After a crisis, support worked

by Jessie Bekker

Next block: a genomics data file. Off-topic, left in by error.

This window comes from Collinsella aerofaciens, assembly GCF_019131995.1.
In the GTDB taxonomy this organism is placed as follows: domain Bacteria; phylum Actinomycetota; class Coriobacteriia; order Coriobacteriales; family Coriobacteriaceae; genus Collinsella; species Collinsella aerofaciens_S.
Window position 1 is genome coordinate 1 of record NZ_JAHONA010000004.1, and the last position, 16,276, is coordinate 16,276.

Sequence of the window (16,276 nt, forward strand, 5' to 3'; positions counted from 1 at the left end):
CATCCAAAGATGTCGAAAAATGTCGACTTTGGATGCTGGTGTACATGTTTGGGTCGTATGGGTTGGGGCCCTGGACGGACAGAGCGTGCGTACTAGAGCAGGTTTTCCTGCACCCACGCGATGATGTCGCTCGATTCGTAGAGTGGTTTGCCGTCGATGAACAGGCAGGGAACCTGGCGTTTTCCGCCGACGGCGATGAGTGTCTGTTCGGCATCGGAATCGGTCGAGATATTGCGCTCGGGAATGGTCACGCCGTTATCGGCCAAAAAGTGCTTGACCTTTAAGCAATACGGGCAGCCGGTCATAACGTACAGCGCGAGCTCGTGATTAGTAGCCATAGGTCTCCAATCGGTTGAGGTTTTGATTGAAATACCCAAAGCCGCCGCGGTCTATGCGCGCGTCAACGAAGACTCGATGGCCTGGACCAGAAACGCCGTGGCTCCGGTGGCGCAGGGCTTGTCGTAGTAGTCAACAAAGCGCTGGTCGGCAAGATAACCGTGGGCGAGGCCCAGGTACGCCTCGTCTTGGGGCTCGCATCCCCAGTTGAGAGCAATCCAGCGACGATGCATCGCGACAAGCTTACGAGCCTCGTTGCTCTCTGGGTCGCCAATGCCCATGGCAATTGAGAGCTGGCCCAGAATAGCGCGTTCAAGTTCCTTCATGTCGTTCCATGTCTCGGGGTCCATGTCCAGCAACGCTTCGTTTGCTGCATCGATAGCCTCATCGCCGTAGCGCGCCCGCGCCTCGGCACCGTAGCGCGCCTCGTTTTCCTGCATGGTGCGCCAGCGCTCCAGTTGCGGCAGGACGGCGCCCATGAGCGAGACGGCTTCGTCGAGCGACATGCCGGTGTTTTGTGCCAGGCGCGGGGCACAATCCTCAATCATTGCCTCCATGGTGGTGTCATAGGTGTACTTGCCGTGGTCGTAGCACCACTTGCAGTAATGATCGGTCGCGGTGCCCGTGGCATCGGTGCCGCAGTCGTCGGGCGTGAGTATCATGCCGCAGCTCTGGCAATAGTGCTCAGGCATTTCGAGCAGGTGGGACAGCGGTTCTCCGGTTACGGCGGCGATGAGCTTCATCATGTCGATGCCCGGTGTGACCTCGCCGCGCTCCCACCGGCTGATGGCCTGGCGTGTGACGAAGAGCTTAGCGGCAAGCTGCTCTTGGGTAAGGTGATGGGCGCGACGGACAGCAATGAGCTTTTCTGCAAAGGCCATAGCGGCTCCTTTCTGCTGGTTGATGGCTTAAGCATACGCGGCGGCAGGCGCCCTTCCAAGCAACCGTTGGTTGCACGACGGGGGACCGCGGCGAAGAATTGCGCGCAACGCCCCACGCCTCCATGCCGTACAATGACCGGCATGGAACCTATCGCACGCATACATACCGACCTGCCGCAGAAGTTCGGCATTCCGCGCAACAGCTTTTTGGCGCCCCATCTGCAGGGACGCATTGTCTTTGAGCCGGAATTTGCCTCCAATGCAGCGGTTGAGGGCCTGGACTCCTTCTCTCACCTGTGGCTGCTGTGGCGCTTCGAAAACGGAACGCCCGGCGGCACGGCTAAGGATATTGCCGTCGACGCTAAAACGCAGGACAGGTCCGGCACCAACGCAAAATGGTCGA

When Jennifer Houle disappeared two weeks ago, the University of Minnesota was quick to respond with mental health support resources. The Boynton Mental Health Clinic and University Counseling and Consulting Services increased their presences on campus last week to make students more aware of the counseling support thatâÄôs available for students dealing with grief. And while school and student leaders said the University is well equipped to respond to both emergency events and day-to-day student counseling, the campus community is working to add mental health resources and address studentsâÄô mental health issues before they grow. As the rate in which students are reporting stress increases across the nation, UCCS has seen more students looking for help this year than ever before, Director Glenn Hirsch said. Year round, the University offers walk-in counseling services, said Assistant Director of Boynton Mental Health Clinic Michelle Trotter-Mathison. Boynton requested extra funding from the Student Service Fees Committee this year to hire more counseling staff members over the next two years as part of its goal to decrease wait times. âÄúIncreasing our services at the clinic is one of our top priorities,âÄù Trotter-Mathison said. Minnesota Student Association Vice President John Reichl said his group is also working on a plan to raise awareness of stress prevention. âÄúIt comes down to putting resources in the right place,âÄù Reichl said. The Mental Health Clinic and UCCS met with students impacted by HouleâÄôs death last week for one-on-one sessions to discuss their individual struggles, Trotter-Mathison said. University student Hannah Schaefer said she learned of BoyntonâÄôs and UCCSâÄôs counseling assistance through emails and Facebook posts. The journalism junior knew Houle personally and said in terms of providing mental health resources, the University handled the situation as well as it could have. âÄúI thought that [counseling] was a good idea for people who didnâÄôt have anyone to talk to,âÄù Schaefer said. âÄúItâÄôs really up to an individual to seek help.âÄù MSA is also working on a program that would help students and staff recognize signs that a person is considering suicide and teach them how to intervene, MSA President Joelle Stangler said. âÄúI think we have a lot of peer institutions who definitely do it better,âÄù she said. âÄúBut I would never say that the [University] doesnâÄôt care [or] doesnâÄôt respond with empathy and concern.âÄù And though MSA has ideas for improvements, Reichl said the University responds adequately to crises. The University Community Response Team, a collaboration between various University health- and faith-based groups, offered counseling to students in communities where Houle had a presence, like Carlson School of Management and Pi Beta Phi Sorority, Hirsch said. UCCS frequently takes its efforts of promoting support services and breaking the stigmas surrounding mental health to the classroom, he said. âÄúWe do everything we can to encourage students to seek help when they feel like they need it,âÄù Hirsch said. âÄúThe thing that I wish, from the bottom of my heart, is that no student would be alone with their pain.âÄù Parker Lemke contributed to this report.